Skatespots are very likely to vanish sometime. May it be because they get closed using constructional elements like skatestoppers or they get torn down completely because they don’t fit in the plans of city development. Or they just get out-dated and need a re-construction.
For a long time I have dealt with the photographic documentation of Skatespots and I’m always on the search to capture the entirety of such spots. This includes the skatespot with all its various geometric objects, transitions, gradients and edges, the roughness of the floor, the cracks and ripples - as well as its surrounding and how it is embedded in urban space. All these aspects together create the feeling a skateboarder has when exploring the site.
I started to use SFM/MVS to create 3D point clouds from multiple photographs capturing different views of an object. Using these 3D point clouds it is possible to capture a skatespot in its entirety using photographic means, that’s very exciting. New development in Software and Hardware enable the usage of SFM/MVS methods with an appealing quality and at reasonable cost.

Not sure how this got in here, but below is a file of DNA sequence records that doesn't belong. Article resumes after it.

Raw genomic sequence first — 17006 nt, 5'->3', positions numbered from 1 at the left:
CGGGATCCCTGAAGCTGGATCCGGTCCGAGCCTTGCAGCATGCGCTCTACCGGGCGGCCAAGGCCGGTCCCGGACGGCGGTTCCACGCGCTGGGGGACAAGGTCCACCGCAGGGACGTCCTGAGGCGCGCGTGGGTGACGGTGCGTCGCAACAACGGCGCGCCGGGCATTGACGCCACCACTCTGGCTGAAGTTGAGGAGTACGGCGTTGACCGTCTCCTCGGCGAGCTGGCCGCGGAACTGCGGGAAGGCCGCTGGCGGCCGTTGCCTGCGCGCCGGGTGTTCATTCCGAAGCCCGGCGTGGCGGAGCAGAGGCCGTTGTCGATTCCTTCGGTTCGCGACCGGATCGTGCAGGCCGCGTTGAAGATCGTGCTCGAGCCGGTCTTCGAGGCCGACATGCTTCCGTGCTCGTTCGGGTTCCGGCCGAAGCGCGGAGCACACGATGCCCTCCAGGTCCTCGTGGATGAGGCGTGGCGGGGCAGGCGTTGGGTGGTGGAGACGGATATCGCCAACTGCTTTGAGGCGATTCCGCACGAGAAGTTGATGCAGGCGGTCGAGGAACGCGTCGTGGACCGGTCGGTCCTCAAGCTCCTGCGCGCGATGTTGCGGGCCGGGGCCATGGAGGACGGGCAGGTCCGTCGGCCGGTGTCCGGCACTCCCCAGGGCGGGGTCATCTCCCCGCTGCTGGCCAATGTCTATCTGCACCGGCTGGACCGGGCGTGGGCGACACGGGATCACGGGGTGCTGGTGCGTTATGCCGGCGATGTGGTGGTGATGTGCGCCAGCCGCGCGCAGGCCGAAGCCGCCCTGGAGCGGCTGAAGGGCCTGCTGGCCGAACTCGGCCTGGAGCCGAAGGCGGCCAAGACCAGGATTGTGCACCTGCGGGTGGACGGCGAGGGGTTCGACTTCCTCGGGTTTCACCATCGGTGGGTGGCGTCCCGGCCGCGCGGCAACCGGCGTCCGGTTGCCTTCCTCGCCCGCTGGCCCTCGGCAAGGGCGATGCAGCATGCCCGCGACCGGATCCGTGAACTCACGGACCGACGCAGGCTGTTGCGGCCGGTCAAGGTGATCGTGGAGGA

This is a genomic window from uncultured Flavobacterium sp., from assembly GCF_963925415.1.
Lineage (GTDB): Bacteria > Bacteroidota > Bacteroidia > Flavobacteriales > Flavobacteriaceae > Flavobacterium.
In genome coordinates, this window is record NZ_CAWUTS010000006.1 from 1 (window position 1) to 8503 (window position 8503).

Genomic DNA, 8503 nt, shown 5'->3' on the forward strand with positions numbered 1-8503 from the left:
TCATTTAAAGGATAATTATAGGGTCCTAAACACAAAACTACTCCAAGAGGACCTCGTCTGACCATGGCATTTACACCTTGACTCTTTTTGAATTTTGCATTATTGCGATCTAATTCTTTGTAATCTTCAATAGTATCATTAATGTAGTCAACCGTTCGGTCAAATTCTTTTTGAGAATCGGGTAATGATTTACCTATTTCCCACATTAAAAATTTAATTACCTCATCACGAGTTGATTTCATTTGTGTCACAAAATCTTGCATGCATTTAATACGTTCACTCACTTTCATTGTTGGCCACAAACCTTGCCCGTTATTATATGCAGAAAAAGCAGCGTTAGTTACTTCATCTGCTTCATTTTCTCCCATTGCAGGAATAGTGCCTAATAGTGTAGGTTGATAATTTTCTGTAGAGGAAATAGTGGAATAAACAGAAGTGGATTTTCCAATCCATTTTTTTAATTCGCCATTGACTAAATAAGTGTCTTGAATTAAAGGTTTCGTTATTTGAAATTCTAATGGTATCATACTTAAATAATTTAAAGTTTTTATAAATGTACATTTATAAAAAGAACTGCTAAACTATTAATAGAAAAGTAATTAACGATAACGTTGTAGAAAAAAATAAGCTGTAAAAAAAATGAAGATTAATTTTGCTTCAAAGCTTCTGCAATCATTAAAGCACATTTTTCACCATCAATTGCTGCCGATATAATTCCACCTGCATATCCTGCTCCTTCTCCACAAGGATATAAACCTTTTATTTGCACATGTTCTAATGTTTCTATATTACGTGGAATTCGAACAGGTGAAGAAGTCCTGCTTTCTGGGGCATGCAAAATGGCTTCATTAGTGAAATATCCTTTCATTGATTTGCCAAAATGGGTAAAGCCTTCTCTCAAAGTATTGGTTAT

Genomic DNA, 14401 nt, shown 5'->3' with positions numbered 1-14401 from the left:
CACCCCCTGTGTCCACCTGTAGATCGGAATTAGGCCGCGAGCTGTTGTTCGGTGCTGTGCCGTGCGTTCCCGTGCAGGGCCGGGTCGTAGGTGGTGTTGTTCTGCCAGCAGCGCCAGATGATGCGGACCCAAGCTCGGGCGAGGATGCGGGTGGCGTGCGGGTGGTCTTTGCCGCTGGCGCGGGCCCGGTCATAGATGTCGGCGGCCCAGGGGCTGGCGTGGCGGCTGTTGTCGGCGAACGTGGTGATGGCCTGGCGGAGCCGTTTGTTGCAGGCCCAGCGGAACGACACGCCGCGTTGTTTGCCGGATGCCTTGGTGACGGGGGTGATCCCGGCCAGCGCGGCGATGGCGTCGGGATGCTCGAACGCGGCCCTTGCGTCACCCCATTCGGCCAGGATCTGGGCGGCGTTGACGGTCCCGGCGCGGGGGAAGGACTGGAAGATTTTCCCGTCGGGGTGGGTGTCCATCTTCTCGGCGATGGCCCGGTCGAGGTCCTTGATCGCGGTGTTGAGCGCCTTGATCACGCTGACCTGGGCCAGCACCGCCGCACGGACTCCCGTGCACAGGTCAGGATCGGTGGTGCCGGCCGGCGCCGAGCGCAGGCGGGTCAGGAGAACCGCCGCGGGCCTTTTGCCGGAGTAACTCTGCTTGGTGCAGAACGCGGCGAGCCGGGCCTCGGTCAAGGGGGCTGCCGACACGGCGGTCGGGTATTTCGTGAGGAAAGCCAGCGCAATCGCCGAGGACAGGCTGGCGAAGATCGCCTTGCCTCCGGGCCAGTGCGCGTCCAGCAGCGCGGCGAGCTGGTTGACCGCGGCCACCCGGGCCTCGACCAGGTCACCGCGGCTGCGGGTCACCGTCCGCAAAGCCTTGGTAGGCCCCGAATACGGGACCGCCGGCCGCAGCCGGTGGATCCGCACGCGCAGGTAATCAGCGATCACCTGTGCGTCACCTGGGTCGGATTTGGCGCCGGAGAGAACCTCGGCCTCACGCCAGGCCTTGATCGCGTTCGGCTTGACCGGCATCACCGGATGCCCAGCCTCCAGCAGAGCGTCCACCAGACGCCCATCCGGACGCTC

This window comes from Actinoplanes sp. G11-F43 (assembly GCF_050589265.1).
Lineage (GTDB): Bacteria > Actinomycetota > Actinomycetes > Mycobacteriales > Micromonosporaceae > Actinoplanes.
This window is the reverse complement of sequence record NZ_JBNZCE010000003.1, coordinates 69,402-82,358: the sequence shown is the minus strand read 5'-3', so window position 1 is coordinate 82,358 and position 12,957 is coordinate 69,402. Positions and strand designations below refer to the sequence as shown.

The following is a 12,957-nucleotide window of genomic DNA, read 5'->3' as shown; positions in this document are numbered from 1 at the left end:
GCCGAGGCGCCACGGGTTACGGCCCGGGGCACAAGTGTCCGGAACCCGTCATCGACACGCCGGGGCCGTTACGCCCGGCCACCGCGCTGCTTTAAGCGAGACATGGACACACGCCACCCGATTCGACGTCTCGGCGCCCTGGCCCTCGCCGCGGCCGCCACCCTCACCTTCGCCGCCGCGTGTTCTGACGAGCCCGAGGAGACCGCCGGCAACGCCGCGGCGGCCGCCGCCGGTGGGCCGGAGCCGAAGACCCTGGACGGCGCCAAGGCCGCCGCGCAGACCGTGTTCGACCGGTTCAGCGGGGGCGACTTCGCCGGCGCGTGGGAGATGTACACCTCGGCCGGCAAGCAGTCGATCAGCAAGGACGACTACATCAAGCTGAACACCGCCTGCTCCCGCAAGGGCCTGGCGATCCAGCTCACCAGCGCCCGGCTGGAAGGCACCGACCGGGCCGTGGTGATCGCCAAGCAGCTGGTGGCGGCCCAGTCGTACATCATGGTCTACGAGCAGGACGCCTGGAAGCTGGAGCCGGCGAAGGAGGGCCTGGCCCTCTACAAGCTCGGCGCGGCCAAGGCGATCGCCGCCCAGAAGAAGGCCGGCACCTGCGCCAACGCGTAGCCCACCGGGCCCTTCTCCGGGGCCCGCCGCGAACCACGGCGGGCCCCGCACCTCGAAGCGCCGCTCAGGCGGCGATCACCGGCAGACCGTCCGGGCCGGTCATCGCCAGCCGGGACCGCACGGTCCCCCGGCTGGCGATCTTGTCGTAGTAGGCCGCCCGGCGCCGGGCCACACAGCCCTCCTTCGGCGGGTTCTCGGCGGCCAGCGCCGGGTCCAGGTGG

The Colmap software and the availability of GPU processing power at reasonable price made it possible for me to use SFM/MVS for the skatespot reconstructions.
Got first results of various skatespots, from single benches to a whole plaza. The data aquisition and the processing of the data has been done within two days.
I got a dedicated computer for the computation of the 3D point clouds. It has two graphics card providing enough GPU resources to speed up my SFM/MVS workflow and to compute 3D models with a higher resolution.
After a successful reconstruction of an example location using a workflow based on free software, I started to focus on a routine processing of the 3D reconstructions.
I started research and evaluation of available free software to apply structure-from-motion/multi-view stereo methods.